21. this code contains no useful comments, making it difficult to determine what it is trying to do, which makes it impossible to make changes to it. the original author, and you as you are making changes to it, should put useful comments in the code that describe what it is doing and why. this is what i think it is trying to do - <?php if(true) // whatever the actual conditional logic is { // get cost video // get the default video price, to use if there is no per video play price $db->where('name', 'video_play_price'); $db_cost = $db->getOne('config'); $video_cost = (float)$db_cost->value; // the number of submitted videos - used to determine if all records were inserted $count_video = count($id_array); $user_id = $user->id; // copy the user id for some reason // values shouldn't have thousands separators stored with them. formatting a number should only be done when it is displayed $wallet = (float)str_replace(',', '', $user->wallet); // add up the video prices $amout = 0; foreach ($id_array as $id) { // assuming this pt_secure function is actual secure, any $id in the following code should use $video_id instead $video_id = (int)PT_Secure($id); // get video data $video = $db->where('id', $id)->getOne(T_VIDEOS); // add the video play price if any, or the default price $amout += $video->video_play_price?$video->video_play_price:$video_cost; } // determine if the user has enough credits // it is here that you would include the balance amount if ($wallet >= $amout) { // you would calculate new wallet and balance amounts $wallet = (string)($wallet - $amout); // insert/update all the following queries as a group $db->startTransaction(); $inserted_records = 0; foreach ($id_array as $id) { // again, all the rest of the code should use $video_id, not $id $video_id = (int)PT_Secure($id); // get video data $video = $db->where('id', $id)->getOne(T_VIDEOS); // use the video play price if any, or the default price $video_cost_new = $video->video_play_price?$video->video_play_price:$video_cost; // add data to paid table $insert_buy = $db->insert('u_paid_videos', [ 'id_user' => $user_id, 'id_video' => $video_id, 'session_key' => $_SESSION['session_key'], 'video_play_price' => (string)$video_cost, // the cost at the time of purchase // this is the default video cost not the $video_cost_new 'video_title' => $video->title, // storing the title is redundant since you can retrieve it from the source video information 'user_id_uploaded' => $video->user_id, // the user who uploaded the video. this is also redundant // this should include the datetime of the purchase - actually there should be a purchase/order table and a purchase/order_items table ]); // count successful inserted records if ($insert_buy) { $inserted_records++; } //update the 'balance' of the user who uploaded the video // get the user's record $userwallet = $db->where('id', $video->user_id)->getOne(T_USERS); // credit the user 50% of the video cost $uploader_amount = $video_cost_new *0.50; // add to the balance $videouserwallet = $userwallet->balance+$uploader_amount; // update the record $db->where('id', $video->user_id); $update_balance = $db->update(T_USERS, [ 'balance' => number_format($videouserwallet, 1, '.', ''), // this is formatting with one decimal point only ]); } // update the current user's wallet (and balance) amounts $db->where('id', $user_id); $update_wallet = $db->update(T_USERS, [ 'wallet' => $wallet, // you would include the new 'balance' too ]); // if all the video records were inserted and the current user's wallet was updated, commit the changes if (($inserted_records == $count_video) && $update_wallet) { $db->commit(); echo json_encode([ 'status' => 200 ]); exit(); } else { $db->rollback(); echo json_encode([ 'status' => 400, 'error' => 'Buy process error' ]); exit(); } } else { echo json_encode([ 'status' => 400, 'error_num' => 1, 'error' => 'Not enough money' ]); exit(); } } else { echo json_encode([ 'status' => 400, 'error' => 'Bad Request, Invalid or missing parameter' ]); exit(); } if i have incorrectly deduced what any of these things are doing, make corrections to the comments before proceeding. if this code had useful comments, so that the meaning of the line of code producing the $video_cost_new value would be in recent memory, there probably wouldn't be a mistake in the pricing value used in the insert query. the following line should use $video_cost_new - 'video_play_price' => (string)$video_cost, // the cost at the time of purchase // this is the default video cost not the $video_cost_new next, the data design has one serious flaw and one that should be corrected - 1) the wallet and balance amounts should NOT be just columns in the user's row that get updated to change the value. by having just a value, you don't have any 'audit trail' should a programming mistake, duplicate form submission, or nefarious access alter a value incorrectly. you should instead have a separate 'account' table that gets a new row inserted for each transaction that affects the amount. this table would have all the who, what, when, where, and why information about each transaction ('wallet' or 'balance' would just be transaction types.) to get the total at any point in time for a user, you would just SUM() the +/- amounts for any particular user id. to get the either or both of the current 'wallet' or 'balance' amounts, you would group by the transaction type for any particular user id. 2) you should actually have two tables to hold the video purchase information. the first table should hold the unique/one-time information about the purchase. this will assign a purchase order id. the second table would hold the unique/one-time information about the items that were purchased, related back to the first table through the order_id. lastly, i put comments in the code where it would need to be modified to do what you are asking. two are near the if ($wallet >= $amout) { conditional test (LOL amount is misspelled in the code.) the last one is in the update query (which should instead be one or two insert queries for the account table) for the current user's wallet (and balance) amounts.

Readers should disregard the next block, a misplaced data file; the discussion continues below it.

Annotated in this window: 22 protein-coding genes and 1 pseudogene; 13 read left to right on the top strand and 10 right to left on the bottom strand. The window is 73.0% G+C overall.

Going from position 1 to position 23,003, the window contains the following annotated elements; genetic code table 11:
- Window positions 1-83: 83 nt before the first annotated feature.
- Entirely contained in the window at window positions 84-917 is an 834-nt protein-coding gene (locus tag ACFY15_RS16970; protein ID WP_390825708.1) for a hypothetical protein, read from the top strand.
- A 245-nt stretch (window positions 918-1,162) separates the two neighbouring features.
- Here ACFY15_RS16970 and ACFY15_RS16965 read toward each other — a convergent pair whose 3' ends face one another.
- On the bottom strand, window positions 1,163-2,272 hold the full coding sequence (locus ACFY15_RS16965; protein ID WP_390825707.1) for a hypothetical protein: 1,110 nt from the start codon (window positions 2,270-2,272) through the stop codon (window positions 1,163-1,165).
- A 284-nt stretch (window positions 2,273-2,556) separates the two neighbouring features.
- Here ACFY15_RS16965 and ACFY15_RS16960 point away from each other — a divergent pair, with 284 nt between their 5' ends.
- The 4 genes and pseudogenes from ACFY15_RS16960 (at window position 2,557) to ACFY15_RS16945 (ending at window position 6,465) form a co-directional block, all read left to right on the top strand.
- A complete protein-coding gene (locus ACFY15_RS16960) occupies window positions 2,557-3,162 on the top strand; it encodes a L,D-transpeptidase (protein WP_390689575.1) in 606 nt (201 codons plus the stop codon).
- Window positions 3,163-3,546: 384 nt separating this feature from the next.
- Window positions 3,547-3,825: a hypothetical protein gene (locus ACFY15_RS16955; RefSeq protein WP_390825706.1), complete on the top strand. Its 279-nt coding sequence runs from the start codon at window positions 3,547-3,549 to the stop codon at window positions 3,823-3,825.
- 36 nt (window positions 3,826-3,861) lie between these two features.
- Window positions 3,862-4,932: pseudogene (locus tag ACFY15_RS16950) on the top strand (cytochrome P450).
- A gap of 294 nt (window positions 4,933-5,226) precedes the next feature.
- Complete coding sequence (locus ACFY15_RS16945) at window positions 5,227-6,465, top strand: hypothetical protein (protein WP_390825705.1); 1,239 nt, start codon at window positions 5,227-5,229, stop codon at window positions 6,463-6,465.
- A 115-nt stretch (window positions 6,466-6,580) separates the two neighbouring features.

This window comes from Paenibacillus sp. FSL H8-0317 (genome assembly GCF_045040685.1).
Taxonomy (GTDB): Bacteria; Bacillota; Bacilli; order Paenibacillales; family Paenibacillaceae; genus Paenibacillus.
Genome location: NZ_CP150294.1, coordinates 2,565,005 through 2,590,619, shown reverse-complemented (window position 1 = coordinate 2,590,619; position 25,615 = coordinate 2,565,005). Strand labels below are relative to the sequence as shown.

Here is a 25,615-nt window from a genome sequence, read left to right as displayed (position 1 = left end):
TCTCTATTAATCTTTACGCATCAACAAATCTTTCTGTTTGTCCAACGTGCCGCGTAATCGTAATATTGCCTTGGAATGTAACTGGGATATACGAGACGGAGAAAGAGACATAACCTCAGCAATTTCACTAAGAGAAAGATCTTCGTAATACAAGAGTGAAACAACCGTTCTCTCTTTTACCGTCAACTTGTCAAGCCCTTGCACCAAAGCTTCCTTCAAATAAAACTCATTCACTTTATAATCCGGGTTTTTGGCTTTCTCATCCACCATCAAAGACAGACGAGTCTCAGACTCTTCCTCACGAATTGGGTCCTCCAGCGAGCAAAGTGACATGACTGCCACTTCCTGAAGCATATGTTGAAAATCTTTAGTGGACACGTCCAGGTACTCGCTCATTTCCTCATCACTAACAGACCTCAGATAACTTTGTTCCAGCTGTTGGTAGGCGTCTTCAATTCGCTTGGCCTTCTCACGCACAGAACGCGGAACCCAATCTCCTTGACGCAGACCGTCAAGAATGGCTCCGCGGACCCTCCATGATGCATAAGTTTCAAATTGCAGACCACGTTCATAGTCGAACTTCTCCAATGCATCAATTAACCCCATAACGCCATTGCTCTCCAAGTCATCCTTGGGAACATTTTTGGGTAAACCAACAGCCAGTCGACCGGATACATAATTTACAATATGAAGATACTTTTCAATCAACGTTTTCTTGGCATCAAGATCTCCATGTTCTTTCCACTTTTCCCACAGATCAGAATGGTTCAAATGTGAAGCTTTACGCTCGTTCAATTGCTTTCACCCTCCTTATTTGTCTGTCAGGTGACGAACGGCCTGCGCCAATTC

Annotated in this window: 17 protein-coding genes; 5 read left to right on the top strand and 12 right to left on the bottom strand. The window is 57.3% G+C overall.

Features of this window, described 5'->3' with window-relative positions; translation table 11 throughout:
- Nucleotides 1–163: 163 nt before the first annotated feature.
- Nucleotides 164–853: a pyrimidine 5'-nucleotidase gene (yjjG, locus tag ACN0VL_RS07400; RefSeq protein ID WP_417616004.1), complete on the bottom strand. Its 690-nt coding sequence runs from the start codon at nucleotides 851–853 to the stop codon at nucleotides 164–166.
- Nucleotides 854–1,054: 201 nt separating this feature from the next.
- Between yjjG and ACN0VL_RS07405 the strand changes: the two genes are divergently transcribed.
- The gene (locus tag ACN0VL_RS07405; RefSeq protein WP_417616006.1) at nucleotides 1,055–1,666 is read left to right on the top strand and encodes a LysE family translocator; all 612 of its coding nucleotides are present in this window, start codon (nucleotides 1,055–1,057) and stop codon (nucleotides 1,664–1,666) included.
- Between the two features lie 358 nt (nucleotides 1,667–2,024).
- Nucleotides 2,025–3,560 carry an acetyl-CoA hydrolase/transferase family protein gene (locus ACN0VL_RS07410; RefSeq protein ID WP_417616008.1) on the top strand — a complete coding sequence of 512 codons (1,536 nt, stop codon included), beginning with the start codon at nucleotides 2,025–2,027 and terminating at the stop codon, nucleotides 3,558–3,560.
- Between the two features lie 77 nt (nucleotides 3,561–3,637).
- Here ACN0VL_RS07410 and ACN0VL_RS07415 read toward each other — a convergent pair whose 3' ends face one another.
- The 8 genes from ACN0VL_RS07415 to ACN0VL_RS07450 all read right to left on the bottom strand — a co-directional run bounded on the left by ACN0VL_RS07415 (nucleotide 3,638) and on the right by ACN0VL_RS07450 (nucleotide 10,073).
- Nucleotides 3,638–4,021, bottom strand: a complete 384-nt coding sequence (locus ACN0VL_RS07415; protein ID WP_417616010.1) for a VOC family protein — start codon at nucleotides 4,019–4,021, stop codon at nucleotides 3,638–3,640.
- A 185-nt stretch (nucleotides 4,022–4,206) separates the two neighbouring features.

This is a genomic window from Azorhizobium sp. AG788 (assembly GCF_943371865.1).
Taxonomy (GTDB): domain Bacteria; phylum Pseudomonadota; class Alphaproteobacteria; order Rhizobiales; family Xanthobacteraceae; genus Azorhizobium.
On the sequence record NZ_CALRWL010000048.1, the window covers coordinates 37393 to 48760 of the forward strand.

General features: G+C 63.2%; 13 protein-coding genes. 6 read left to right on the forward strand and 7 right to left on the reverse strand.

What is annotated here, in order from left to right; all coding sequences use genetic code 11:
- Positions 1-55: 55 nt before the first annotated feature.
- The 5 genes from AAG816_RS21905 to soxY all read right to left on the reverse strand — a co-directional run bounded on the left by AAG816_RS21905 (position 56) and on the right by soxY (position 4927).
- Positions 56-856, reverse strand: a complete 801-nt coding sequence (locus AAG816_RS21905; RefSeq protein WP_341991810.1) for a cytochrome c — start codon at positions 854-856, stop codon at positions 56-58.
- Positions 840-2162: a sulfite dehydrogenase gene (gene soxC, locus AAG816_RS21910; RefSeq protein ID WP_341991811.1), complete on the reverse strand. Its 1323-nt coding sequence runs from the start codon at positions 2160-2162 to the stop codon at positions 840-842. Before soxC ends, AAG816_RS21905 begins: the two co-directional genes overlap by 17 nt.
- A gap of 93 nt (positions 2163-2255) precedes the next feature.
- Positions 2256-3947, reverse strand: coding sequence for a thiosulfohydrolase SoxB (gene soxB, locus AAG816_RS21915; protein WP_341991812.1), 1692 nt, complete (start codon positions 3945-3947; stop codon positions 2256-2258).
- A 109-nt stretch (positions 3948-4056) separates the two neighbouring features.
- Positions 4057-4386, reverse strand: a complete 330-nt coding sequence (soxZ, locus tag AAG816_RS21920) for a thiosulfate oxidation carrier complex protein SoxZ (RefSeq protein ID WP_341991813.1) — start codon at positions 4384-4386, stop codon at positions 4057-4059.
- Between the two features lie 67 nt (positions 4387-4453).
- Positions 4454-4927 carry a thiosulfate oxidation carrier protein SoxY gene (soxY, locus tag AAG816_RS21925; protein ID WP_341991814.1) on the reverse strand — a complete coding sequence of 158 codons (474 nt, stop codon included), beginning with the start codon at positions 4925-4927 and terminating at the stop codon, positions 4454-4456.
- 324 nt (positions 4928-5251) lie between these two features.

22. here's code (partially tested only) that uses the suggestions above and from the previous thread - <?php //mySQL database config require "config.php"; // Define all variables and initialize them as 'empty' $errors = []; // an array to hold error messages and serves as an error flag $post = []; // an array to hold the trimmed input data // Process data when the form is submitted. if($_SERVER["REQUEST_METHOD"] == "POST") { // assuming the $_POST field names in the original code are accurate, the inputs to this code are - // name, username, password, and password2 $post = array_map('trim',$_POST); // get a trimmed copy of the $_POST data (if any of the form fields are arrays, you need a recursive trim call-back function in this line instead of php's trim() function) //Name check if(empty($post["name"])) { $errors['name'] = "Please enter a name."; } // Validate 'Username' if(empty($post["username"])) { $errors['username'] = "Please enter a Username."; } // Validate Password if(empty($post["password"])) { $errors['password'] = "Please enter a password."; } else { if(strlen($post["password"]) < 6) { $errors['password'] = "Password must have at least 6 characters."; } } // Validate Confirm Password. if(empty($post["password2"])) { $errors['password2'] = "Please confirm your password"; } // check password and confirm password if(empty($errors['password']) && empty($errors['password2']) && $post['password'] != $post['password2']) { $errors['password_confirm'] = "Password and confirmed password do not match."; } // if no validation errors, use the submitted data if(empty($errors)) { $sql = "INSERT INTO users (name, username, password) VALUES (:name, :username, :password)"; $stmt = $pdoConn->prepare($sql); // use a 'local' try/catch to handle errors from this query try { $stmt->execute([ ":name"=>$post['name'], ":username"=>$post['username'], ":password"=>password_hash($post['password'], PASSWORD_DEFAULT) ]); } catch (PDOException $e) { $er=$e->errorInfo(); // get the error information if($er[1] == 1062){ // duplicate key error number $errors['username'] = "The username is already in use."; } else { throw $e; // re-throw the pdoexception if the error is not handled by this logic } } // if no errors, the insert was successful if(empty($errors)) { header("Location: ../index.php"); exit; } } }